Highlights

  • Energy Disasters: Regarding energy-related disasters, such as Fukushima and the Gulf oil spill, Muller suggests that the safe, conservative action of politicians in the immediate aftermath is to declare the incidents as extremely severe emergencies, as downplaying them and later being proven wrong would be a political and PR disaster. However, he goes through a number of these incidents and shows how, after the data is crunched, the real effects of the disasters are often much less significant than what they are initially made out to be. Not only does this do a disservice in diverting resources where they weren’t needed, but the panic caused by such grandiose declarations could end up doing more harm than good (e.g., unnecessary evacuations disrupting communities or overreactions to potential environmental effects harming tourism when it’s not warranted). His detailing of what ‘conservative’ estimates regarding disasters, and how such estimates inherently harbor the biases of those making the estimates, was particularly interesting and showed why a President should demand ‘best’ estimates in lieu of ‘conservative’ ones.


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  • Radiation Risks: Specifically regarding the risk for disasters at nuclear power plants and subsequent radiation, Muller details how the city of Denver already has a natural dose of radiation (0.3 rem per year) and suggests using this natural dosage of radiation as a tent pole where any nuclear incident that is found to cause this much radiation or less should not be one to cause panic or action (as has happened in previous nuclear incidents where the panicked reaction came from not understanding this type of natural radiation). Again, it’s important not only for the President to understand this but also to be able to educate and lead the public on the topic.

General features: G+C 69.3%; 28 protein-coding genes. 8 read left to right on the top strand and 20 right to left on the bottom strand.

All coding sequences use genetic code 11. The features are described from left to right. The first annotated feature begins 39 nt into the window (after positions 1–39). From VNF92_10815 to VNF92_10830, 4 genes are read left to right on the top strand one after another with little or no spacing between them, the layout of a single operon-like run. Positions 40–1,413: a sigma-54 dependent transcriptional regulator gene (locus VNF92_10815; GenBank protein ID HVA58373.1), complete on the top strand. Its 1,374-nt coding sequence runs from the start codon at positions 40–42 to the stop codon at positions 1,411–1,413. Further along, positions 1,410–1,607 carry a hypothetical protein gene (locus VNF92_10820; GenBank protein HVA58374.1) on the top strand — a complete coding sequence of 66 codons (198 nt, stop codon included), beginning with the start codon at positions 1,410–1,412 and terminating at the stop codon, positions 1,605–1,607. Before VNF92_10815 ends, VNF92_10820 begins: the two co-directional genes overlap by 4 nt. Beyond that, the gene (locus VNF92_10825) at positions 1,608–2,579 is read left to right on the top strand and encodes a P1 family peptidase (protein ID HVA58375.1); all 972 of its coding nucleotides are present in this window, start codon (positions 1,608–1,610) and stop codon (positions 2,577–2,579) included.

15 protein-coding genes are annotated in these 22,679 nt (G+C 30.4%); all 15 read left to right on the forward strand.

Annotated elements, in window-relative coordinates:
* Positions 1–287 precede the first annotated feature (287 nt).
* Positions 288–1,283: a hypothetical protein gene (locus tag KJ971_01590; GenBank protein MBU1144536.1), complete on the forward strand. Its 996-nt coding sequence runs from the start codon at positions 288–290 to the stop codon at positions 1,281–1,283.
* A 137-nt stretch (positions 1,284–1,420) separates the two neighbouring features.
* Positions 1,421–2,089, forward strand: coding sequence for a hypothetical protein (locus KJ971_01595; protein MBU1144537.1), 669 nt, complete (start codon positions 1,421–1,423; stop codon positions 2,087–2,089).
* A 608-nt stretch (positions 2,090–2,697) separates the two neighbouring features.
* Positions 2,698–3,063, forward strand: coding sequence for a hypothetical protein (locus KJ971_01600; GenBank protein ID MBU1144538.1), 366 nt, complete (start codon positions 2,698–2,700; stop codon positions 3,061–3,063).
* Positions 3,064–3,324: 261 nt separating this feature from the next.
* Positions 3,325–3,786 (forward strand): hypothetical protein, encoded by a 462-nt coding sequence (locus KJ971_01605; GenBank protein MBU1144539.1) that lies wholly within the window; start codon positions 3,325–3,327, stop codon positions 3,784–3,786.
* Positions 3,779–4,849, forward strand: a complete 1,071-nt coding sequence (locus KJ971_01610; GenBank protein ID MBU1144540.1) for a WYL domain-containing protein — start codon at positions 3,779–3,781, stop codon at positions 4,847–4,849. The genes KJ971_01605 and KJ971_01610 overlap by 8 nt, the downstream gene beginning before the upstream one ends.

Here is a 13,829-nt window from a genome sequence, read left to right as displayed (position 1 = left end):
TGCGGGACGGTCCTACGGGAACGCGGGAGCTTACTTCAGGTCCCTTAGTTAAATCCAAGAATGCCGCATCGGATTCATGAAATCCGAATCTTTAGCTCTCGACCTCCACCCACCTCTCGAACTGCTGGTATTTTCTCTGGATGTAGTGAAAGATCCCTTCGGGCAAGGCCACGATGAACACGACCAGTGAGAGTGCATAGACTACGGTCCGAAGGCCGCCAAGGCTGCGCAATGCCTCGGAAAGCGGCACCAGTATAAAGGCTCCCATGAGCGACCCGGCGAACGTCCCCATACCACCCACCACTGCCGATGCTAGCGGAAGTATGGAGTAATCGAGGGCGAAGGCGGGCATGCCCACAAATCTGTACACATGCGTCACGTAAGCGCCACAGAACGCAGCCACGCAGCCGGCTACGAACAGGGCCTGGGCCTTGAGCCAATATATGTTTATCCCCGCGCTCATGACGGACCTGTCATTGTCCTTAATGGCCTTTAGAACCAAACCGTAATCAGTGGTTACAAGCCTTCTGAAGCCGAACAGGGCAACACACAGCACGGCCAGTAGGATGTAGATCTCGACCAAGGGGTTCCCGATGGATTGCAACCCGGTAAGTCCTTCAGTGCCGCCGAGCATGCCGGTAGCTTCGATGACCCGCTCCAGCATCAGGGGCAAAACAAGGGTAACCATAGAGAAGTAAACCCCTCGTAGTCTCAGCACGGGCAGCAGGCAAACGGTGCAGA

• Climate Change: I appreciated Muller’s careful attention to climate change, stressing the idea that an individual cannot sense the temperature variations attributed to climate change on their own because of the difference between weather and climate, and how the part that actually matters is the subtle rise of global average temperatures (a basic distinction that frustratingly gets misunderstood and is often cited by those claiming climate change isn’t happening because it was particularly cold or snowy on a given day in a given location). Further, Muller’s detailing of how he was once labeled as a climate change skeptic was eye-opening, when in reality he did not find himself on one side or the other– rather he was just pushing for certain aspects of the data and science to be strengthened before any conclusions were made. The stories of this time in climate research illuminated just how committed he was to the science behind any policy, regardless of how it was labeled by the media or by his peers, and stresses how important it is that basic science take the lead and not any particular policy or conclusion that we might hope to be correct. Ultimately, Muller adds his voice to those scientists who have concluded that humans are causing catastrophic climate change and certain actions must be taken before it’s too late.